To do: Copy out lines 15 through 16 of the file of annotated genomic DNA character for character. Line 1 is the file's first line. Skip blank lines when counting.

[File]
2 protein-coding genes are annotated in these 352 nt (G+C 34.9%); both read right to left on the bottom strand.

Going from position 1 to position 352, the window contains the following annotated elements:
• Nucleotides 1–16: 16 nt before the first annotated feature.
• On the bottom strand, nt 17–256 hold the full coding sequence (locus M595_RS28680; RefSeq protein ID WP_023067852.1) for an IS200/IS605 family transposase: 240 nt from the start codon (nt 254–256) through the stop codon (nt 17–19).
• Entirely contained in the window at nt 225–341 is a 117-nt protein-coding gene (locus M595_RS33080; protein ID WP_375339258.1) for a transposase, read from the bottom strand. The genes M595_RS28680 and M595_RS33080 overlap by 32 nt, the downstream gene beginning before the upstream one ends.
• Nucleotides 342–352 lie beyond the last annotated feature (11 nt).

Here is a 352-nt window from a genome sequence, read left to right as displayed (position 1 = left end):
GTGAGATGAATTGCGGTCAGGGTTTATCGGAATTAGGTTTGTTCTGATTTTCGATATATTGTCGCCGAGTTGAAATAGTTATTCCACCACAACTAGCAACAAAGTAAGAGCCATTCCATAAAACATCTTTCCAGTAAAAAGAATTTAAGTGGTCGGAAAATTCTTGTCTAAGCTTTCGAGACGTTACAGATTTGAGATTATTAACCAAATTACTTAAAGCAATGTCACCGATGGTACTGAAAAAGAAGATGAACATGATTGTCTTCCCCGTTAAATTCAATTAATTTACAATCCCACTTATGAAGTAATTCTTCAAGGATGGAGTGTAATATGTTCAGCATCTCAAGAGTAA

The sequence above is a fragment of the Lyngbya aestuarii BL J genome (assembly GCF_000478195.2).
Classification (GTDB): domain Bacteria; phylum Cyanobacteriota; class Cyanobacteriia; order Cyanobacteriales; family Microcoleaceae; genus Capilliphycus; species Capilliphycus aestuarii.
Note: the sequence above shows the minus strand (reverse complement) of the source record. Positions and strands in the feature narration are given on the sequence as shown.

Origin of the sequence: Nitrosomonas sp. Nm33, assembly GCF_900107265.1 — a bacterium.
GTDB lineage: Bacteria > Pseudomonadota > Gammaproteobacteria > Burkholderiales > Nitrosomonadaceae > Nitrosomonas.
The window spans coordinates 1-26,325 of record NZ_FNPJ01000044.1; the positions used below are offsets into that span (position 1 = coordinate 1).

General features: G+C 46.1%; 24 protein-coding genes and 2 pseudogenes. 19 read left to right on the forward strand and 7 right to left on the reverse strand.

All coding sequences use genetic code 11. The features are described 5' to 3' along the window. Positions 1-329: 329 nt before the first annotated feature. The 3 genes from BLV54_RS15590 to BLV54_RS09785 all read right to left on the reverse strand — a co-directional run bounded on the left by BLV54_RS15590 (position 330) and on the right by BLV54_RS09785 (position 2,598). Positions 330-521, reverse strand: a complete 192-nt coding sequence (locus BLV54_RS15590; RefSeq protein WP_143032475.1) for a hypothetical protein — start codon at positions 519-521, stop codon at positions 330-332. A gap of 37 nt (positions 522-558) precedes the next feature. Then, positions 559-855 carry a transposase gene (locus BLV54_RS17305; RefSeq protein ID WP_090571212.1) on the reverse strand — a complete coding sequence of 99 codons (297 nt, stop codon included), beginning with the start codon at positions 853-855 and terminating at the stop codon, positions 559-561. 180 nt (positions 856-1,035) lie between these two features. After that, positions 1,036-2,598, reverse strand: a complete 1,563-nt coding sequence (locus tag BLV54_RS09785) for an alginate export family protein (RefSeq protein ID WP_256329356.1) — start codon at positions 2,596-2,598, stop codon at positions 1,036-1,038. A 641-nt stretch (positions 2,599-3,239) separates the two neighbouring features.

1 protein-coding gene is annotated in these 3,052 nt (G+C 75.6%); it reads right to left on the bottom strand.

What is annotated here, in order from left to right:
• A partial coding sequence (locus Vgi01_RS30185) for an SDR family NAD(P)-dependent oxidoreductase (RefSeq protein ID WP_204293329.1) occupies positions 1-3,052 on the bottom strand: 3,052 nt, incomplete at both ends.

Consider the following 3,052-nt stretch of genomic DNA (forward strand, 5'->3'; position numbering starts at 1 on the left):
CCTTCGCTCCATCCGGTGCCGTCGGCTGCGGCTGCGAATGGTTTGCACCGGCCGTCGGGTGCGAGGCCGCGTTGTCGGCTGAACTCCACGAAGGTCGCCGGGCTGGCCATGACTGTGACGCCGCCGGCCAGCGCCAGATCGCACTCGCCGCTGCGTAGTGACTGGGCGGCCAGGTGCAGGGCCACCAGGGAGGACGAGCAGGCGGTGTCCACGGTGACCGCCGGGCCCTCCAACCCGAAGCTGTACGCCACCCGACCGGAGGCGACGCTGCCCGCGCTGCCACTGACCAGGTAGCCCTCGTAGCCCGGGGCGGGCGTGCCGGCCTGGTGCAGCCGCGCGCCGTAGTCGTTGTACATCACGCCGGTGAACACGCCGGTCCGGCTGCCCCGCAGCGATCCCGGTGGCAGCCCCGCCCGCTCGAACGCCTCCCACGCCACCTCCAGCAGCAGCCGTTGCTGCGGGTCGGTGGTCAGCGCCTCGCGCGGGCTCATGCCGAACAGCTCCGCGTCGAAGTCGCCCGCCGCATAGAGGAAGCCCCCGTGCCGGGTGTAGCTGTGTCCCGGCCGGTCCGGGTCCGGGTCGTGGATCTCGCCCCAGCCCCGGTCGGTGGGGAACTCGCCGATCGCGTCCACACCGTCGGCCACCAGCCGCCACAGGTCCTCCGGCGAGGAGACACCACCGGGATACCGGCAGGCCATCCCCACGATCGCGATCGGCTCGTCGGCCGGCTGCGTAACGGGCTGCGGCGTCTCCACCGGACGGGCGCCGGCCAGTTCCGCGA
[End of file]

General features: G+C 46.1%; 24 protein-coding genes and 2 pseudogenes. 19 read left to right on the forward strand and 7 right to left on the reverse strand.

All coding sequences use genetic code 11. The features are described 5' to 3' along the window. Positions 1-329: 329 nt before the first annotated feature. The 3 genes from BLV54_RS15590 to BLV54_RS09785 all read right to left on the reverse strand — a co-directional run bounded on the left by BLV54_RS15590 (position 330) and on the right by BLV54_RS09785 (position 2,598). Positions 330-521, reverse strand: a complete 192-nt coding sequence (locus BLV54_RS15590; RefSeq protein WP_143032475.1) for a hypothetical protein — start codon at positions 519-521, stop codon at positions 330-332. A gap of 37 nt (positions 522-558) precedes the next feature. Then, positions 559-855 carry a transposase gene (locus BLV54_RS17305; RefSeq protein ID WP_090571212.1) on the reverse strand — a complete coding sequence of 99 codons (297 nt, stop codon included), beginning with the start codon at positions 853-855 and terminating at the stop codon, positions 559-561. 180 nt (positions 856-1,035) lie between these two features. After that, positions 1,036-2,598, reverse strand: a complete 1,563-nt coding sequence (locus tag BLV54_RS09785) for an alginate export family protein (RefSeq protein ID WP_256329356.1) — start codon at positions 2,596-2,598, stop codon at positions 1,036-1,038. A 641-nt stretch (positions 2,599-3,239) separates the two neighbouring features.